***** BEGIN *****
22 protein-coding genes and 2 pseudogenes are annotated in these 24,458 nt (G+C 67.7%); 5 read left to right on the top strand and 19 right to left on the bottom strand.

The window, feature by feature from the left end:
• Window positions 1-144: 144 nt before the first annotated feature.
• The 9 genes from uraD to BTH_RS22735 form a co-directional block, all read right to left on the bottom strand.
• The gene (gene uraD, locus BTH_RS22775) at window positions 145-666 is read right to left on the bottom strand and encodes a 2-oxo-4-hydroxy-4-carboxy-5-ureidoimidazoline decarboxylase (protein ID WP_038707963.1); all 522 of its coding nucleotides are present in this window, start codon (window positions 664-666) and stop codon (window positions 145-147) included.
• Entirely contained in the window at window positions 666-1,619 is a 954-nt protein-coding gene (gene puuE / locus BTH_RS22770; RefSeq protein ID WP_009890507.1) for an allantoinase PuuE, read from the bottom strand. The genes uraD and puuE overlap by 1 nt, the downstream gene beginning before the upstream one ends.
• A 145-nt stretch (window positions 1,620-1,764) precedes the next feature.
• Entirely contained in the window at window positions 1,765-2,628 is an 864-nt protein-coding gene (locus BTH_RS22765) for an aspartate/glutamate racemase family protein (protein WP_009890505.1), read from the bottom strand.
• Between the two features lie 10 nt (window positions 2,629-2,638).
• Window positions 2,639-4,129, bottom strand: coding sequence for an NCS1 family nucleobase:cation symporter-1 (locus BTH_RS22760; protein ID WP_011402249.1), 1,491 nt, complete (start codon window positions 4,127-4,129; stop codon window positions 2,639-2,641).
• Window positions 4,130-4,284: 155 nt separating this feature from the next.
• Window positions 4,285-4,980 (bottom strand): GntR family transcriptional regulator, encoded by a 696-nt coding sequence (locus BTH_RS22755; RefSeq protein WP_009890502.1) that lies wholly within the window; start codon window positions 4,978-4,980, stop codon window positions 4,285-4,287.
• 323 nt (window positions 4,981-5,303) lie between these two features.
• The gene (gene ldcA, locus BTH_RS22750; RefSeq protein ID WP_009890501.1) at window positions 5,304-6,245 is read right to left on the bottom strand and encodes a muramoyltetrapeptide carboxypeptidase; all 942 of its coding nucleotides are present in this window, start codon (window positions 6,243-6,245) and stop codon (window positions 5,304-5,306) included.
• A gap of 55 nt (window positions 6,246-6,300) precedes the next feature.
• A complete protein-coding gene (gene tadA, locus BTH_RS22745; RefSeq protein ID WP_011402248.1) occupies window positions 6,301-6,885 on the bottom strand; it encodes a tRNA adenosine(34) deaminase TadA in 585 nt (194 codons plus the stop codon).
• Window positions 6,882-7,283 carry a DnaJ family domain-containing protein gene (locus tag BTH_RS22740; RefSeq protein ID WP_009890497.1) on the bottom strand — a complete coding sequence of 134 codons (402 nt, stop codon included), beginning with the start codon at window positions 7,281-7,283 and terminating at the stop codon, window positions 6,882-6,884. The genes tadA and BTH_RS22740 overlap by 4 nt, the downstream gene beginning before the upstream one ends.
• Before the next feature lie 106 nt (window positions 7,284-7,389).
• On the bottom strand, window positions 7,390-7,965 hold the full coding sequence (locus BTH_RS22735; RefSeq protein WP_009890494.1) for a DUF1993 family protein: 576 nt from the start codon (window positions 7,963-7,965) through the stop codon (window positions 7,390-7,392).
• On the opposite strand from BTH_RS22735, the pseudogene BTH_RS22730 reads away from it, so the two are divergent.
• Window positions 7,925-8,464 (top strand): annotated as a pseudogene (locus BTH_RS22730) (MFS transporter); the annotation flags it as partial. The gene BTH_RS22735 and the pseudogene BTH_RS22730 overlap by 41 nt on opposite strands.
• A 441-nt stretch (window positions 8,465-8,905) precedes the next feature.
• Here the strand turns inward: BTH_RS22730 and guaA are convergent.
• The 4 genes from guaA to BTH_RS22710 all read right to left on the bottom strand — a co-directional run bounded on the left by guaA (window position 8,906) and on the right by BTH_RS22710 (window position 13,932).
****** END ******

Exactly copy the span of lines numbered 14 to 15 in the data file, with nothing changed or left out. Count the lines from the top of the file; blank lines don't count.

• The gene (gene ldcA, locus BTH_RS22750; RefSeq protein ID WP_009890501.1) at window positions 5,304-6,245 is read right to left on the bottom strand and encodes a muramoyltetrapeptide carboxypeptidase; all 942 of its coding nucleotides are present in this window, start codon (window positions 6,243-6,245) and stop codon (window positions 5,304-5,306) included.
• A gap of 55 nt (window positions 6,246-6,300) precedes the next feature.